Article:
Countering our culture’s disregard for all things elderly, comics have become a medium of choice for celebrating the lives of our oldest and wisest generation. Bird in a Cage (Conundrum Press, 2016) joins a growing roster of graphic novels about the elderly that explore how much they are loved, how rich and complicated their lives are, and how difficult it can be to say goodbye to them.
Center for Cartoon Studies graduate Rebecca Roher offers up this de facto homage to her maternal grandmother, Mary “Grandma Wylie” Campbell, who at eighty-two was hit by a car while crossing the street and spent her remaining twelve years in a debilitated state or, as the title suggests, like a “bird in a cage.” Up until the accident, Grandma Wylie was one of those spitfire-type grannies we’re accustomed to seeing onscreen—think, characters played by Shirley MacLaine or Estelle Getty. As an octogenarian, she was still hustling around town with a full schedule of activities, which makes her accident all the more heartbreaking. Infuriatingly, the nature of the accident itself highlights how elderly women in general are overlooked members of society. They are invisible insofar as they are deemed incapable of productivity and reproduction. Ever in society’s blindspot, “women of a certain age” are ignored at restaurants, disrespected in the workplace, and even, as Roher points out, hit by cars simply because they are not seen.
After the accident, Grandma took residence in a nursing home, surrounded by a female-dominated care and support network as is so often the case with elder care. Roher’s mother and two sisters, cousins and aunt, and Grandma Wylie’s older sister and daughter visit her often to talk with her doctors, to sing to her, and even—in the sweetest, most touching moment in the book—to group massage her freshly-bathed body with shea butter. Clearly enjoying the physical attention, Grandma smiles as sweetly as a baby in a bathtub, which hints at the evolving roles of care-taking within a family.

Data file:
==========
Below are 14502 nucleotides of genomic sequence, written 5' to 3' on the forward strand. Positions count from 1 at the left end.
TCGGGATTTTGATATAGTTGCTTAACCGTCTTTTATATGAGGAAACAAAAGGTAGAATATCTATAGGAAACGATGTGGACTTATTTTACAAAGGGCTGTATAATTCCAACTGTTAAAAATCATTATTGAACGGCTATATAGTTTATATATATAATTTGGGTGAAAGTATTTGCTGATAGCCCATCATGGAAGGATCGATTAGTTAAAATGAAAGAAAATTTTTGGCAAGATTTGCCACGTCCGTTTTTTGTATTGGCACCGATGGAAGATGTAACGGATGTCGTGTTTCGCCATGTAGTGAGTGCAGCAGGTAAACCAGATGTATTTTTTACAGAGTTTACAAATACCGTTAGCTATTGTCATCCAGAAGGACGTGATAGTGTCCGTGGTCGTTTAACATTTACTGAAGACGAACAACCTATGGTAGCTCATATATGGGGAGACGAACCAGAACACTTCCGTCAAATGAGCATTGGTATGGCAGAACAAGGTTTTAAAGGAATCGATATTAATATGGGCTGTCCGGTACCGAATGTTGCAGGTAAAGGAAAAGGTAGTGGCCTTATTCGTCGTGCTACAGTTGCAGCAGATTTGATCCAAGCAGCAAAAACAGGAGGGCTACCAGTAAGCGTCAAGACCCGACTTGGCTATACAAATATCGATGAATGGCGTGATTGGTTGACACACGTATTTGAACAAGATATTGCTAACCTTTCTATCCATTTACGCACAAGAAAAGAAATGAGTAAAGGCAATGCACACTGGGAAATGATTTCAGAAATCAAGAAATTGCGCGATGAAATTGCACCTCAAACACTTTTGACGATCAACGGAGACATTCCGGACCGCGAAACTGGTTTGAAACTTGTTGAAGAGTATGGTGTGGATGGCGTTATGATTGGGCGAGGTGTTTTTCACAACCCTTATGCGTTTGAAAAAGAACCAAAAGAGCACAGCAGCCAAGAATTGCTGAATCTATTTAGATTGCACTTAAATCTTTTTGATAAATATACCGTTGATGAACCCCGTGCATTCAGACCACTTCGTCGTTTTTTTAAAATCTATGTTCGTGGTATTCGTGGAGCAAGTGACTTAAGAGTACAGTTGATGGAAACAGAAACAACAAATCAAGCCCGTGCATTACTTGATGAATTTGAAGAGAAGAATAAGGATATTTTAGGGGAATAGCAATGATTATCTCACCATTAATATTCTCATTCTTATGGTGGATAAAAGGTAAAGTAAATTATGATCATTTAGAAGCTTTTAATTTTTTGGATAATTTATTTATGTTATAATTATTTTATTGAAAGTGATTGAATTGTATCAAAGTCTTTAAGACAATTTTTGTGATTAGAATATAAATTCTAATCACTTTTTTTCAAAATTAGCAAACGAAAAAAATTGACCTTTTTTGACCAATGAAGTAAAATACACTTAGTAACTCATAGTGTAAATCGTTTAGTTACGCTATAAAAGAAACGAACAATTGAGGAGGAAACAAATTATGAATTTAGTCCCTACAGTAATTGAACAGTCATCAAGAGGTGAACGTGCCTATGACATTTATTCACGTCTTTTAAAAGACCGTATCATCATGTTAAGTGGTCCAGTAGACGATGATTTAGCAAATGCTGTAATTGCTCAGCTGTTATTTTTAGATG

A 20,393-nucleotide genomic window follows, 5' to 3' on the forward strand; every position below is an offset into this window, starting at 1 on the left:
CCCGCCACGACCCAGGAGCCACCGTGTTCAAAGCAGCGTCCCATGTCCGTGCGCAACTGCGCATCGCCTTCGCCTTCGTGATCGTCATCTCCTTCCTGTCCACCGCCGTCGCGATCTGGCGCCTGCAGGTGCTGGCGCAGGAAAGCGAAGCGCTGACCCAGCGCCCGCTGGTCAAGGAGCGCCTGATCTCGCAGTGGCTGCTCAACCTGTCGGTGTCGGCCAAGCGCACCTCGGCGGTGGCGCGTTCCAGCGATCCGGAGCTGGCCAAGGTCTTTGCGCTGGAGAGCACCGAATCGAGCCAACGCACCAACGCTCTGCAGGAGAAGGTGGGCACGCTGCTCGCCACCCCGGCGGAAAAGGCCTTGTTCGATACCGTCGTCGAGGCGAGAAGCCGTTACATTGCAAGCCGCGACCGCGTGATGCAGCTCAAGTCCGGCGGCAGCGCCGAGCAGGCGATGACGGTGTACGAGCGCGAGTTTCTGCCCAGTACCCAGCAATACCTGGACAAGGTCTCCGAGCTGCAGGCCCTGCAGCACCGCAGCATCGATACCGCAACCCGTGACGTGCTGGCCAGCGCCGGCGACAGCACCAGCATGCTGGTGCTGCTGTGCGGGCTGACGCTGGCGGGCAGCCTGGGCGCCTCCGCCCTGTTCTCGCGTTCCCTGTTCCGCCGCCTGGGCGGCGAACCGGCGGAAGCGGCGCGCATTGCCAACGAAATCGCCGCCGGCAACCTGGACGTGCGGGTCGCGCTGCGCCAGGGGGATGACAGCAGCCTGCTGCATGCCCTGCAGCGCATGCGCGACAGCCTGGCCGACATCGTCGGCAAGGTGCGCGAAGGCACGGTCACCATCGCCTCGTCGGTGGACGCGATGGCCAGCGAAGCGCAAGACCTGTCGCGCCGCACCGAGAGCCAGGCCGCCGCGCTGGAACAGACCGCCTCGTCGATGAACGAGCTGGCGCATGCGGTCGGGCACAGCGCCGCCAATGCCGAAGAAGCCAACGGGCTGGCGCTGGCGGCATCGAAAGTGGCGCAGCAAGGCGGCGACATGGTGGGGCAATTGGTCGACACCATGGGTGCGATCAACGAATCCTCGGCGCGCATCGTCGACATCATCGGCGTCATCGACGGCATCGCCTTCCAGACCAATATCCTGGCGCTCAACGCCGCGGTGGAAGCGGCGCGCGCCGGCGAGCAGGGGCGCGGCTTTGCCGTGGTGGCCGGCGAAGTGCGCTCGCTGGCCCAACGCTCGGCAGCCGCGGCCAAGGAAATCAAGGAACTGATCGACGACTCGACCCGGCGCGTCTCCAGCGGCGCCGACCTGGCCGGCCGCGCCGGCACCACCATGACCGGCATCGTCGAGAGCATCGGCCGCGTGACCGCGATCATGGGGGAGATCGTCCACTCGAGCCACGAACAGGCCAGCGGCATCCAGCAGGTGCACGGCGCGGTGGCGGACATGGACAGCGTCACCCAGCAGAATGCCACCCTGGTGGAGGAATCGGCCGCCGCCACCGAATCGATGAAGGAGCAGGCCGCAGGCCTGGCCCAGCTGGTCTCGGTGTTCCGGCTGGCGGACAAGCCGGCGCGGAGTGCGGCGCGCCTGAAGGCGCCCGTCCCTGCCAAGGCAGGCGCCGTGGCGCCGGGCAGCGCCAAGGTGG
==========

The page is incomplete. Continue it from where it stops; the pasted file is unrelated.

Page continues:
But Grandma Wylie was not without fault or criticism, and Roher makes sure to honor her life by presenting an unsentimental and complete picture of it. She delves deeper into her past, recounting her upbringing in the Walden-esque Muldrew Lakes area of Ontario, her domestic family life in urban Toronto, and even her partial abandonment of her family when the author’s mother was a teenager. Our elders are only wiser because they’ve learned from decades of mistakes and poor decisions, and as this tale suggests, it’s okay to celebrate that, too.
Comics is a visual vocabulary, and Roher’s language is lovingly considered. Panels are demarcated without the use of traditional borders, or are “uncaged.” Clearly on par with her feelings about Grandma Wylie, her pencil lines reveal the pressure of the hand used to make them—intimate, compassionate, and wistful. Roher’s wispy and gestural pencil marks seem appropriate for illustrating a work of memory, which is how she classifies this story in its preface. Mutable. Erasable. Intentionally un-inked.
Overall this book is a gem, and is one of the more visceral examples of its genre. My one complaint is the book’s title. Unlike Bird in a Cage suggests, the story actually isn’t a depressing cliché of aging—that of being trapped in a deteriorating body. Instead, it’s about the reciprocity of familial love, and the reflexivity of bodily care. Through the unique way that the comics medium can create visual “presentness,” it is a thoughtful and loving dedication to Grandma Wylie and through it, she is reawakened.